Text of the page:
Merabishvili, a friendly, compact man, nodded. I sat down in front of his huge desk, bare except for an impressive bank of phones, a big-screen plasma monitor, and two cartons of Kent cigarettes. After a few minutes of questions about police reforms (he spent some time using the plasma screen to show off the views from the 400 security cameras now installed across Tbilisi), we turned to the subject of nuclear smuggling via Georgia and its breakaway territories.

Merabishvili explained the basics of the case: how the authorities had caught Khintsagov, and how they believed his capture had been only the second interdiction of a serious international HEU smuggling attempt—both through Georgia—since the 9/11 terror attacks. Then he picked up one of the telephones and started making calls.

Within a few minutes, aides began walking in and placing photos, diagrams, and documents in front of Merabishvili. One was a photograph of Khintsagov. Another was a picture of the HEU wrapped in plastic. There were summary documents detailing the 2006 HEU case and a similar one in 2003; there was a Georgian translation of documents from U.S. nuclear laboratories with the test results on the confiscated nuclear materials. Merabishvili complained that the Russians had claimed they could not identify the source of the bomb-grade nuclear material. He then picked up the phone and called Pavlenishvili, his chief nuclear investigator, ordering him to brief me.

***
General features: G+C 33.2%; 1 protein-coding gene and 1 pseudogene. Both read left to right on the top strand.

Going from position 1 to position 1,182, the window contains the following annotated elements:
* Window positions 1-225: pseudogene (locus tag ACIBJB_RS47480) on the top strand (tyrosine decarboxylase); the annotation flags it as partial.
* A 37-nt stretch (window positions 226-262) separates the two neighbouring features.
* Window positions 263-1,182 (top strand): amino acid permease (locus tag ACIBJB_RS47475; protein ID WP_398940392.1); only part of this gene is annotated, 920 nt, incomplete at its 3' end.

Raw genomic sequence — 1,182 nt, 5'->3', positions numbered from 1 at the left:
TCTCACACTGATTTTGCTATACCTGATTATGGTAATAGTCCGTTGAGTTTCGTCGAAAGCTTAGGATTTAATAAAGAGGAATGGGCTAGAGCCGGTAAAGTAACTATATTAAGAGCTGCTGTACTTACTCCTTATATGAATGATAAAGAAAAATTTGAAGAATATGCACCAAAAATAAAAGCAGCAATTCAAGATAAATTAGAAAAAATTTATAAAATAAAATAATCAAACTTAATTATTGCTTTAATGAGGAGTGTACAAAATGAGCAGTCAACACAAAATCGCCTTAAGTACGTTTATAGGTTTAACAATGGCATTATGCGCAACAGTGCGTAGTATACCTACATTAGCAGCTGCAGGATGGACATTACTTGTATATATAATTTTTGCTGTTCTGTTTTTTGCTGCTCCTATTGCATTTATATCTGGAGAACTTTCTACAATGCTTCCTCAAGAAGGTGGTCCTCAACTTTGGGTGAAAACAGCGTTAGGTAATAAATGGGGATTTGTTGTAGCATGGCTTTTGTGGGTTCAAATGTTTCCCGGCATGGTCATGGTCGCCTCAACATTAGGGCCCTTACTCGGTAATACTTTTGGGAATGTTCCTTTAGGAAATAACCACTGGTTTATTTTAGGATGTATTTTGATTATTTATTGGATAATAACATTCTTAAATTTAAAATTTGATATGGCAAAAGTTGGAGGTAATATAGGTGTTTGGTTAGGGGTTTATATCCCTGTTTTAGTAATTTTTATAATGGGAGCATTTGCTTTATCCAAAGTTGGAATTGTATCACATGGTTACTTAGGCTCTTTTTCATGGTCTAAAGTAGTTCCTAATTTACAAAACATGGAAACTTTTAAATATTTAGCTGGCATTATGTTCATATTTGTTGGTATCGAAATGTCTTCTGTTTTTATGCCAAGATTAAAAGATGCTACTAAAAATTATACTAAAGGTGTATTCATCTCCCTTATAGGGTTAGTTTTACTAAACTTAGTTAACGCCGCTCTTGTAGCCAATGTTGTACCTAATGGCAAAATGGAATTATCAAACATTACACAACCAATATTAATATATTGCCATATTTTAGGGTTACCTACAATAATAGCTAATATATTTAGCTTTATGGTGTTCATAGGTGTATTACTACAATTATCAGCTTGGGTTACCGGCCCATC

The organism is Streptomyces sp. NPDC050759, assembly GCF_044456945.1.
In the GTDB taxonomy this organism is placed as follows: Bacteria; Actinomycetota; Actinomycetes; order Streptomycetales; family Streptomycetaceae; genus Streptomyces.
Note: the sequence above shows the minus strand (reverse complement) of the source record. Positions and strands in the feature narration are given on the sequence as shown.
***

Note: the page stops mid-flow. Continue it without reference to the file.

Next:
I met Pavlenishvili in the lobby of the luxurious Tbi­lisi Marriott hotel. A short, earnest man in a grey overcoat who spoke as plainly as he dressed, he corroborated what I had been told by the interior minister about Khintsagov—the details of his case, his Georgian cohorts, his attempts to sell his HEU in South Ossetia. Early on in the investigation, Pavlenishvili says, the Georgian government informed the Russian Embassy in Georgia of Khintsagov’s arrest, offering routine consular access. He said the Russians did not respond. The Georgian general prosecutor also sent a letter to his Russian counterpart, asking the Russians to check Khintsagov’s house in Nogir for HEU. The Georgian nuclear investigators knew of no response from the Russians. However, about a month after Khintsagov’s arrest, the Russian security service—the FSB, successor to the Soviet KGB—did send two operatives from Moscow to Tbilisi to collect samples of the material for analysis.